Before going further it is better to understand the following terms to simplify explanation.
- Virtual directories
These directories do not exist on disk. Instead these are created and deleted on demand in memory. If the system reboots all these directories vanish. In the previous figure, all directories under /home are virtual directories.
- Virtual base directory
This is the directory that holds all Virtual directories. This directory does exist on disk and therefore it remains even after reboot. In the previous figure /home is virtual base directory.
- Real directories
These are the directories that actually reside on the disk. Even after reboot, these remain intact. In the previous figure all directories created under /autohome are real directories.
- Real base directory
This is the directory that holds all real directories. In the above figure /autohome is real base directory.
Each virtual directory is mapped to a real directory. This means that whatever is written to or modified in the virtual directory is actually sent to the real directory.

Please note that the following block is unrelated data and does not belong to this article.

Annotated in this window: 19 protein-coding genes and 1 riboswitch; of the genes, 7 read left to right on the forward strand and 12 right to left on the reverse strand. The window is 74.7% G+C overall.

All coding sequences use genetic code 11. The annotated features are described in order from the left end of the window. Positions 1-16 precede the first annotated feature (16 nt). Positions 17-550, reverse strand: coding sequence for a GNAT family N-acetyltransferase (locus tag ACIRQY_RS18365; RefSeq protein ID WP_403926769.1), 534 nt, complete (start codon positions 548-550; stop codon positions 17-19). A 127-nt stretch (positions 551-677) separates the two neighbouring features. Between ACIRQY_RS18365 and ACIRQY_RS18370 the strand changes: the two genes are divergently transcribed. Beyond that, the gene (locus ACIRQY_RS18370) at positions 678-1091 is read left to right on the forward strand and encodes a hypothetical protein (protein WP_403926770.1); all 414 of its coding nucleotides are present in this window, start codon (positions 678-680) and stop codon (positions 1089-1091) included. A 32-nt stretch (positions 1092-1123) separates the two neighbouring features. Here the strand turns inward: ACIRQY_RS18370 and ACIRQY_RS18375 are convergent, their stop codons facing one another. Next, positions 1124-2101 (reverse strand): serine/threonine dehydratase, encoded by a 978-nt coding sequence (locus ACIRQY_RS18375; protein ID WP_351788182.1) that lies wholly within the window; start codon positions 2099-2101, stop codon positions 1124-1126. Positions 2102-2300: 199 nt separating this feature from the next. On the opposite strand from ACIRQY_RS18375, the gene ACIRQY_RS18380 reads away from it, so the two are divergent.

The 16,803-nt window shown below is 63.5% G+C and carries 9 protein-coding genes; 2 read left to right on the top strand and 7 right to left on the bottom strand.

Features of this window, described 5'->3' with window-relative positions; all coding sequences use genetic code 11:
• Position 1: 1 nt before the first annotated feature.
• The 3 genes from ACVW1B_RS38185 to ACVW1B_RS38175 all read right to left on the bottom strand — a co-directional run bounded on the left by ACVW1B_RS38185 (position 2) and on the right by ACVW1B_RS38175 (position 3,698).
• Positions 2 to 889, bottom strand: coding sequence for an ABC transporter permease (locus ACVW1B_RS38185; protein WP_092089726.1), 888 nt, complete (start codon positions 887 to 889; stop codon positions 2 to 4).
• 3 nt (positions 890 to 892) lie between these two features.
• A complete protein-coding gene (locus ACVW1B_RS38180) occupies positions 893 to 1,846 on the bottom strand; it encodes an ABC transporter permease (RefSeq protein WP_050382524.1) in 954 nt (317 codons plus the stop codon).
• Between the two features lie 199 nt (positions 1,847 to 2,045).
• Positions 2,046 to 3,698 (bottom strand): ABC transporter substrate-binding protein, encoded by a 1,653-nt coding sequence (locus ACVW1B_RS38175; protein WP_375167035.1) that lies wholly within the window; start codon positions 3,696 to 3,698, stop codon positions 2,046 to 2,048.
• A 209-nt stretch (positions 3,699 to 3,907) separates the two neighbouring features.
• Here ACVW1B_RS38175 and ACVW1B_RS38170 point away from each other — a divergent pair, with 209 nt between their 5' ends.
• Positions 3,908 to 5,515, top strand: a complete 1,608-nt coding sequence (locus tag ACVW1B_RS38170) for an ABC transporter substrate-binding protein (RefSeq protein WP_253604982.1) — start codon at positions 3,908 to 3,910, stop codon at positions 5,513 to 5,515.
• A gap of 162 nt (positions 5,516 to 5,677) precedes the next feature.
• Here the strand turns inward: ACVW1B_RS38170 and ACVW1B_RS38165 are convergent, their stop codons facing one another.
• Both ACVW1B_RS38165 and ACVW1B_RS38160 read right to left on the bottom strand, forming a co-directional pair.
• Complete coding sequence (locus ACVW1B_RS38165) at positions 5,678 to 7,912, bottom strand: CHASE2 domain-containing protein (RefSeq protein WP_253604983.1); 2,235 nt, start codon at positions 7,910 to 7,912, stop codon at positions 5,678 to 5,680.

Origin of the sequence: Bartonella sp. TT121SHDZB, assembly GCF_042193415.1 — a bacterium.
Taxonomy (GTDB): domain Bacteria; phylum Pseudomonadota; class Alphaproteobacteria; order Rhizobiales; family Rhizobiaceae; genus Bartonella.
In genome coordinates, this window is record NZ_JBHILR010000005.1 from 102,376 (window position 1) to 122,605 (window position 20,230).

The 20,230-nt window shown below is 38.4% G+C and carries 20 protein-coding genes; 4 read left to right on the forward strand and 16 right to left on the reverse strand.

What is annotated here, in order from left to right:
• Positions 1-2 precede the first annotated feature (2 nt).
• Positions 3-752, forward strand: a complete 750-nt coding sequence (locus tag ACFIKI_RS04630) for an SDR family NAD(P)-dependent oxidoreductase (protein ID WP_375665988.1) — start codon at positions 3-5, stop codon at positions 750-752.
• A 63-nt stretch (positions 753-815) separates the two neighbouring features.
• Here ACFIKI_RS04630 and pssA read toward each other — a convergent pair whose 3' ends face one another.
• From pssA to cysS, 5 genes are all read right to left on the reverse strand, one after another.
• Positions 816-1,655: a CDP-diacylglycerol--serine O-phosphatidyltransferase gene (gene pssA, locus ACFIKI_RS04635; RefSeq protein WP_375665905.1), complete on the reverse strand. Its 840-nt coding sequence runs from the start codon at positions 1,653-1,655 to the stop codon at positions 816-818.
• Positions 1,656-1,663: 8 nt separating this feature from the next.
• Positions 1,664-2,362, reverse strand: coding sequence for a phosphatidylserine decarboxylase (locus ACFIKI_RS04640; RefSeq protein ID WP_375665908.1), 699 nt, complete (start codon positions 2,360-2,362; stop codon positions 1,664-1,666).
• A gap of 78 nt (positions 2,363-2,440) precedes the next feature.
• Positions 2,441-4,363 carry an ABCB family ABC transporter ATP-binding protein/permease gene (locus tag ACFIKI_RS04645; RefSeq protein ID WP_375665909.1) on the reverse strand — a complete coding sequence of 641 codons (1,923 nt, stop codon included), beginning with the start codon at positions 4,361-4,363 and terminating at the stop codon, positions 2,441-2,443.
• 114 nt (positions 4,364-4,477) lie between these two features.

On reboot of the system real directories and their content remain intact. But virtual directories are again created on demand, exactly as they were before.
Virtual directories are removed if these are not used for a specified period of time, and created again if necessary. When a Virtual directory is removed, the backup program is started on the corresponding real directory - if backup is configured.
Applications should access only virtual directories. Real directories are hidden from applications. Only the root user can see them. There is one exception: backup programs always access the real directories only.
Why should there be any special organization in the real base directory? If we just create all real directories in one real base directory there could be a performance penalty when there are a large number of real directories to be created. File systems like ext2/ext3 are not optimized for this kind of flat directory structure.
It would be much better if the real base directory is divided into more subdirectories, or even to divide these subdirectories again into more subdirectories. And in the final subdirectories actual home directories are kept.
There are three types of directory organization:
- level 0
Actually no organization. All home directories are created directly under real base directory.
- level 1